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Decision on prepayment for Naftogaz to come after EU responds to Putin’s letter

April 17, 2014, 14:03 UTC+3 MOSCOW

Naftogaz failed to pay for the March delivery of Russian natural gas worth over $500 million

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© ITAR-TASS/Vitaly Grabar

MOSCOW, April 17. /ITAR-TASS/. The decision to transfer Naftogaz to prepayment mode will be made when the European Union responds to Russian President Vladimir Putin’s letter sent to 18 European leaders, Russian natural gas giant Gazprom Board Chairman Viktor Zubkov said Thursday.

“Let’s see what reaction and position the EU and other countries where Vladimir Vladimirovich [Putin] sent his letter will have. It’s one of the aspects that we should take into account. So we will see what kind of answer they will give,” Zubkov said.

In line with the contract with Naftogaz, Gazprom is entitled, in case of violations of contractual obligations, to transfer its partner to the prepayment scheme from the 16th day of the month preceding the month of gas delivery.

“If the payment has not been made by the 7th day of the month following the month of delivery, the seller has the right to transfer the deliveries to prepayment. Not later than the 16th day of the month preceding the month of delivery, Gazprom issues a provisional bill that the buyer should pay until the beginning of the month of delivery in full,” the contract between Gazprom and Naftogaz dated January 19, 2009 says.

“If the buyer has not fulfilled or improperly fulfilled its obligations in full, the seller is entitled to stop fulfilling his obligations partially or in full,” the document says.

Naftogaz failed to pay for the March delivery of Russian natural gas worth over $500 million. Ukraine’s overall gas debt grew as of early April to $2.2 billion.

On April 10, Putin sent a letter on the situation around Ukraine to the leaders of 18 European countries who buy Russian natural gas. In the letter, he explained in detail the current critical situation with Ukraine’s debt for Russian gas supplies, which could affect gas transit to European consumers.


Ukraine crisis

Ukraine is in political and economic turmoil following a coup that occurred in the country in February after months of anti-government protests triggered by Kiev’s decision to suspend an association agreement with the European Union in November 2013 in favor of closer ties with Russia.

New people were brought to power in Kiev amid riots that involved radicals after President Viktor Yanukovych had to leave Ukraine citing security concerns in February 2014. Russia does not recognize the new Ukrainian authorities.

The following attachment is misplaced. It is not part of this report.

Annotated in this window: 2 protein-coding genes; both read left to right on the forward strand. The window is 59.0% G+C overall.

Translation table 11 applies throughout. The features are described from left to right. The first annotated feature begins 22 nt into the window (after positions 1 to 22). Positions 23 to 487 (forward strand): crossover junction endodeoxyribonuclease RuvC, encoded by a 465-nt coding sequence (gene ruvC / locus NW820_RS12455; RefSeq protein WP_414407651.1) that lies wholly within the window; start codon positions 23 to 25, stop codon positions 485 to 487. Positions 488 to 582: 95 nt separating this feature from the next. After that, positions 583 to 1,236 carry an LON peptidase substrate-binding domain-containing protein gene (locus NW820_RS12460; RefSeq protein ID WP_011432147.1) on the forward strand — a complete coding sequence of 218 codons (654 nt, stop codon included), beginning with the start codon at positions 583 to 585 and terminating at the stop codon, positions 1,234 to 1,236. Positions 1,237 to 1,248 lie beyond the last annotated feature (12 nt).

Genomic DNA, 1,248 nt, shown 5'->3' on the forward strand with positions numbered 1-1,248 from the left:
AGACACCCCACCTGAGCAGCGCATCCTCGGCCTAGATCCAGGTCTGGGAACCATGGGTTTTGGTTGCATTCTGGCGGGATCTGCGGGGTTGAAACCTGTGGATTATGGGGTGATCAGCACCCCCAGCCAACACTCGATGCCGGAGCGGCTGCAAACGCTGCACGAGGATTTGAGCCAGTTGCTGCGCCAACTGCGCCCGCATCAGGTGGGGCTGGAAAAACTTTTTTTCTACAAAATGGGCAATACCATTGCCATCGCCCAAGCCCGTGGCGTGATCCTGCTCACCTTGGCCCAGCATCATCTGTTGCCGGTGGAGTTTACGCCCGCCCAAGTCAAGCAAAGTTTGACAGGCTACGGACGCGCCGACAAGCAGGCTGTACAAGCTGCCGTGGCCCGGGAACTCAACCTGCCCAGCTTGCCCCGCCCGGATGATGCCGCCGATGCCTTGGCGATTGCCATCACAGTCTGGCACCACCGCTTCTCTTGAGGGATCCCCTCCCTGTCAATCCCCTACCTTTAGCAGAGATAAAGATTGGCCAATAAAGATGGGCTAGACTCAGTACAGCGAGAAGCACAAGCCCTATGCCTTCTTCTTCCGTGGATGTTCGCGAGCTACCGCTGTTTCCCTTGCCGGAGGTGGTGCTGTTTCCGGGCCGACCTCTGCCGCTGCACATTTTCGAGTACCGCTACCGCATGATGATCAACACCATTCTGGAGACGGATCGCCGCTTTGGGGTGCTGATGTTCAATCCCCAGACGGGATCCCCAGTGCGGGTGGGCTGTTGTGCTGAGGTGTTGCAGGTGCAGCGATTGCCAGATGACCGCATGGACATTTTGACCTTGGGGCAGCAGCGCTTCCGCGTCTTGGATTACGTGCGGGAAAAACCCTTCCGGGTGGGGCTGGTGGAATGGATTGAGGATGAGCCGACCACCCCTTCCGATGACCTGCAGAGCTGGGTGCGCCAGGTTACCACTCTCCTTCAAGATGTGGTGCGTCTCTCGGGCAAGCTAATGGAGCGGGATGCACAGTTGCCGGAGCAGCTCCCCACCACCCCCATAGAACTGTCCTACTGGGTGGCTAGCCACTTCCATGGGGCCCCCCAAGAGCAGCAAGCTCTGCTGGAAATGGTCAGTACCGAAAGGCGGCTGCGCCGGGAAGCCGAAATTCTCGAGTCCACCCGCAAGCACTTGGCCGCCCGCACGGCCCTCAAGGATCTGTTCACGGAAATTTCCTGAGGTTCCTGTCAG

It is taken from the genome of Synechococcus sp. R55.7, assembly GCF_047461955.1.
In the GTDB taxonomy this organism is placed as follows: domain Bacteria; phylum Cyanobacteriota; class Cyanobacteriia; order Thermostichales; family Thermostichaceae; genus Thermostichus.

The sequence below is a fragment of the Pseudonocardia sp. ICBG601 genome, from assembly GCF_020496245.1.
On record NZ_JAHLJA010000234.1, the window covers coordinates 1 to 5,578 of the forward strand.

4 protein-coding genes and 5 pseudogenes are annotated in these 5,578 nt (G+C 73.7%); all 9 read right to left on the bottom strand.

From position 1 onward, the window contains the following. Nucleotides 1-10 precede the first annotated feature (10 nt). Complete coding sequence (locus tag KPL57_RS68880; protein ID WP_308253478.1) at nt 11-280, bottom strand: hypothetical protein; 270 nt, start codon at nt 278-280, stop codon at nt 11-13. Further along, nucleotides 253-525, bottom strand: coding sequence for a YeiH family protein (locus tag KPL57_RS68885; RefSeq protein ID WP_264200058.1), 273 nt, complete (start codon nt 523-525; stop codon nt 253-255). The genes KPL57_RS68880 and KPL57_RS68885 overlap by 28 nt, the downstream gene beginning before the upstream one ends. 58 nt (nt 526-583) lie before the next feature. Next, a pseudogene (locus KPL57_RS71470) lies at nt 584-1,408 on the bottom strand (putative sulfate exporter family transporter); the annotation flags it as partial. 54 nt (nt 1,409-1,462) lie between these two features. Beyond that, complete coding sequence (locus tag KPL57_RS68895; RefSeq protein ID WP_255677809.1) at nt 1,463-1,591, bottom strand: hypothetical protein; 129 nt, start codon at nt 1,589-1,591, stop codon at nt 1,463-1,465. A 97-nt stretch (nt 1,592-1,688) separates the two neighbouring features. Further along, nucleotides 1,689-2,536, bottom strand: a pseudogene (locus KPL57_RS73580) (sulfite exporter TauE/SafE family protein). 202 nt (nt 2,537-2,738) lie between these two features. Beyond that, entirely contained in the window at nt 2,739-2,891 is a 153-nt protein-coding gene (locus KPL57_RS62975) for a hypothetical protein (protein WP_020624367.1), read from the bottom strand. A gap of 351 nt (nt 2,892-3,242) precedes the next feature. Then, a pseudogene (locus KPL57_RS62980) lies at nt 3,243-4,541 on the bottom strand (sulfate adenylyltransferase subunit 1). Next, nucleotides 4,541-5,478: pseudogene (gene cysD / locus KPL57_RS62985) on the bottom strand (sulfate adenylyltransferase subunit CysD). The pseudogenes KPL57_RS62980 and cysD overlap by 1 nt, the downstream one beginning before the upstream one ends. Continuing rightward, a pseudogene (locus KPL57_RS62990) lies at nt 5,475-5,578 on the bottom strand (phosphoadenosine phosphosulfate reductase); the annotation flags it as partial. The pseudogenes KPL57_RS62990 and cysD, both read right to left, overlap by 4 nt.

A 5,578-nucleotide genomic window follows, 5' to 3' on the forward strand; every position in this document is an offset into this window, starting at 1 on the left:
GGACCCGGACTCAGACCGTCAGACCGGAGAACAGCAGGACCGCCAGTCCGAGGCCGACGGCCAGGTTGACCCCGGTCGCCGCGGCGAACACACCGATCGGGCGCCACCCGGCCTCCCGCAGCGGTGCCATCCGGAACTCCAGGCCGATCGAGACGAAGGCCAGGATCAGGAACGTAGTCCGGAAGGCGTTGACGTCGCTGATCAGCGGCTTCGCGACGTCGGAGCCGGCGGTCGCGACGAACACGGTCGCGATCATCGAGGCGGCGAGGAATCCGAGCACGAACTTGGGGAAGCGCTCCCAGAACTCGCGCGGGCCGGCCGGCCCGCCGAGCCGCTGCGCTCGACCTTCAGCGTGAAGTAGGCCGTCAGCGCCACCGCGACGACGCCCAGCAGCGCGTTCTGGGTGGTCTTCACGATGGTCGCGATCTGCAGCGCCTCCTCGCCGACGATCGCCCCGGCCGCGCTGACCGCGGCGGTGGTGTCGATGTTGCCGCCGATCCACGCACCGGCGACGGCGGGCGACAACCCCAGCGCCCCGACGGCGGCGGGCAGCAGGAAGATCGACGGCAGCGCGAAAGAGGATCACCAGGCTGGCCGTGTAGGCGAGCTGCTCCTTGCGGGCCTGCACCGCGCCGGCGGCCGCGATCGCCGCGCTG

Ukraine’s crisis soured further when the Republic of Crimea, where most residents are Russians, refused to recognize the legitimacy of the new self-proclaimed Ukrainian leadership. Crimea held a referendum March 16 in which an overwhelming majority of Crimeans voted to secede from Ukraine and reunify with the Russian Federation. The accession deal with Moscow was signed two days later.

After Crimea’s accession to Russia, protests against the new Ukrainian authorities erupted in Ukraine’s Russian-speaking southeastern territories, with demonstrators demanding referendums on the country’s federalization.


Russian gas price change for Kiev

Moscow recently substantially raised the price for gas supplied to Ukraine from the figure of $268.5 per 1,000 cubic meters agreed last year when the association agreement with the EU was shelved in November 2013.

In the second quarter of 2014, the price for Russian gas for Ukraine was set at $385.5 per 1,000 cu m. Gazprom said earlier that the price rose from $268.5 due to the return to earlier contract agreements, as Ukraine failed to fulfill its commitments under an additional agreement concluded in December 2013, which obliged the country to pay for supplied volumes of Russian gas in time.

On April 2, Putin signed a law on denunciation of the Kharkiv Accords with Ukraine, which were struck in 2010 and stipulated that Russia’s lease of naval facilities in Crimea [then part of Ukraine] would be extended by 25 years beyond 2017 — until 2042.

The Kharkiv deals envisioned a discount of $100 per 1,000 cubic meters on Russian gas for Kiev. Now that the accords have been denounced due to Crimea’s accession to the Russian Federation, the discount will no longer be applied, raising the gas price by another $100 to $485.5 per 1,000 cubic meters, which is expected to make the economic situation in Ukraine even more complicated.

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